Oscar Peterson is said to have believed when he first heard Tatum play that two pianists were playing at the same time; so dense and complex was the sound that Tatum was able to play on the piano. Peterson - himself one of the masters of the jazz piano - described Art Tatum as the greatest jazz instrumentalist of all time. So the legend is spread that Wladimir Horowitz was moved to tears by Tatum's game.

Fats Waller, who perhaps most shaped and inspired Tatum, was deeply impressed by Tatum's piano playing. When Waller was playing in a nightclub one evening that Tatum was also a guest. Waller said at the introduction:

"I just play the piano, but God is in the house tonight."

"I just play the piano, but God is in the house tonight."

On another occasion he said:

“When that man turns on the powerhouse, don't no one play him down. He sounds like a brass band. "

“When this man gets going, nobody can hold a candle to him. It sounds like a whole marching band. "

- Fats Waller

Leonard Feather called him the greatest soloist in jazz history, regardless of the instrument ("The greatest soloist in Jazz History - regardless of instrument").


Stride piano accompaniment in Art Tatum's title I Surrender Dear

Art Tatum is one of the most influential jazz pianists, although he did not leave a school of his own in that he completed existing styles and, coming from swing, as a pioneer of bop, prepared its renewal in postbop or modern jazz. Tatum was a connoisseur of classical and impressionist music and commanded the most modern harmonic knowledge, which is why he constantly reinterpreted and reinterpreted harmonies. Flexibility based on rhythmic security, especially in solo play, in the swinging sense of time (time) let him improvise phrase by phrase over the mere chord changes of a piece (changes), where melodies were varied beforehand in swing. The basis for this security is the structural organization that the ragtime stride gives or demands to the standard pieces (for example, how he arranges Tea For Two ), and this remains so with Tatum even if he leaves this style. His influence extends beyond the piano.

Walking Bass in tenths (Art Tatum: Is not Misbehavin ' ) in Ragtime Stride
listen ? / iAudio file / audio sample

He developed the stride style of James P. Johnson, Willie The Lion Smith and Fats Waller to a timeless style, and was able to incorporate various influences into it. He especially refined the walking decimal basses. After Kunzler, the decime is the third voice in the accompaniment to the bass and the chords brought to the offbeat , which Tatum also worked out or used as a motif. Although he played the blues less often , he moved and mixed all styles, including boogie and blues.

His technical, harmonic and rhythmic certainty allowed him to modulate extensively or to stay in the key for a long time without repeating himself. However, often only his virtuosity was observed, and above the sheer speed, Tatum usually played very quickly, the listener could quickly become musically overwhelmed and find it difficult or too complex, which led to a wrong assessment. His dexterity, like his technique, was a means of expressing musical thoughts and not mere virtuosity. Because Tatum mostly only appeared in a piano trio or solo, it takes a bit of musical fantasy to transfer his music to other instruments so that one can recognize his influence in jazz. After a style crisis in the mid-1950s, he took stock of his late works from 1953-55, the Tatum Solo Masterpieces and 1956 The Tatum Group Masterpieces .

In his inventiveness in playing standards, which he also varied rhythmically, he was less an improviser than an arranger. Its ornamentation and variations were sometimes perceived as exaggerated. He harmoniously refined the possibilities by including the major intervals ninth (9), undezime (11) and treadmill (13) in his harmonies.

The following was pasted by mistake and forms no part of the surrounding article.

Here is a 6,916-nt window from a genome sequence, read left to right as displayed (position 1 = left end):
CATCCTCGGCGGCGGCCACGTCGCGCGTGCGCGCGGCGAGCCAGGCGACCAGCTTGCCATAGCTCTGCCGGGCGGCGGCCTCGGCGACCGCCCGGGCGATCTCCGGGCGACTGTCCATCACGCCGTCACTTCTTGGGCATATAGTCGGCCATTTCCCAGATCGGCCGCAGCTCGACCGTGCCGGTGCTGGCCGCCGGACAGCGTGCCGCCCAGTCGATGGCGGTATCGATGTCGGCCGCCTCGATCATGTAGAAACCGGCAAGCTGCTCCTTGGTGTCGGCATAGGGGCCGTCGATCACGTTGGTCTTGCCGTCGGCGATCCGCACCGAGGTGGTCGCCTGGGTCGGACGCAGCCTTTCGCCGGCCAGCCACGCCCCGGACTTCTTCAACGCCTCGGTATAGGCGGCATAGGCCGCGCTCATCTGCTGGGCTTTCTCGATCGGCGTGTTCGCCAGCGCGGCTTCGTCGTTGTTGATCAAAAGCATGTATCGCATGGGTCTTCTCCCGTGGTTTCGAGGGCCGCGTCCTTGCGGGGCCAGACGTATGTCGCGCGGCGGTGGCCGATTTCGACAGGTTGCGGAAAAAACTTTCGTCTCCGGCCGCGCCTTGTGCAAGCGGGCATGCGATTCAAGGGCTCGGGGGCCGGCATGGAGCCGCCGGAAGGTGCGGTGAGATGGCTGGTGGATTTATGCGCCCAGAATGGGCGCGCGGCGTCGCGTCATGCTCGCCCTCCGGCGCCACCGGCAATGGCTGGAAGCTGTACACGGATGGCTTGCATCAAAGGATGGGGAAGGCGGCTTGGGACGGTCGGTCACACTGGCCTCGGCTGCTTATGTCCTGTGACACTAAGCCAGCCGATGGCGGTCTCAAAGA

Tatum demonstrates his ability to play modern jazz piano with its own sound, such as Begin the Beguine and Willow Weep for Me, especially with standard pieces that stimulate rhythmic and thematic editing .

Discographic notes



  • James Lester Too Marvelous for Words: The Life and Genius of Art Tatum , Oxford University Press, 1994, ISBN 0-19-509640-1
  • Arrigo Polillo Jazz , Piper, Herbig Verlag 2003 (chapter on Tatum)
  • Gunther Schuller The Swing Era , 1989
  • Arnold Laubach, Ray Spencer Art Tatum - a guide to his recorded music , Scarecrow Press 1982 (Studies in Jazz, No. 2, Rutgers University)
  • André Hodeir The Genius of Art Tatum , Jazz Hot, June 1955, reprinted in Down Beat, August 10, 1955, reprinted in Martin Williams (ed.) The Art of Jazz 1962 (a controversial early review of Tatum's solo masterpieces)
  • Felicity Howlett, J. Bradford Robinson, Article Tatum in New Grove Dictionary of Jazz, 1995 (and Howlett's PhD at Cornell University: An Introduction to Art Tatums Performance Approaches: Composition, Improvisation and Melodic Variation , 1983)
  • Mark Lehmstedt , Art Tatum. A biography , Lehmstedt-Verlag, Leipzig 2009, ISBN 3-937146-80-6

Web links

Commons : Art Tatum  - collection of images, videos and audio files

Notes / individual evidence

  1. The exact cause of his blindness is unknown. Diseases such as scarlet fever, diphtheria or measles are suspected. Thanks to numerous operations, his eyesight improved from the age of ten. At the age of about twenty he was beaten up in the street and as a result went completely blind in one eye.
  2. according to statements by Teddy Wilson and Eddie Barefield
  3. after Rex Stewart , Jazz Masters , literally: "He constantly manipulated a filbert nut through his fingers, so quickly that if you tried to watch him, the vision blurred. He worked with one nut until it became sleek and shiny. "
  4. In his book Jazz, the critic André Hodeir addresses the elaborate form of Tatum's improvisations by comparing him to a professor who writes brilliant mathematical formulas on a blackboard and then continues in the same way on an entirely different subject. Hodeir even goes so far that he denies Tatum - at least in the recordings - with all his gifts the talent of continuous development of musical thoughts in improvisations ("the gift to contuinity"), in contrast to Fats Waller, for example.
  5. Hank Jones and Billy Taylor (RAM file; 0 kB) remember. Schuller, on the other hand, considers the fact that Horowitz was an outspoken admirer of Tatum to be a myth. He sees it as just a patronage attitude of many classical pianists towards jazz musicians. Schuller The Swing Era , p. 479
  6. quoted in Robert Doerschuk The Giants of Jazz Piano
  7. Martin Kunzler , Jazzlexikon , Rowohlt
  8. ^ Carr, Fairweather, Priestley, Jazz Rough Guide , Metzler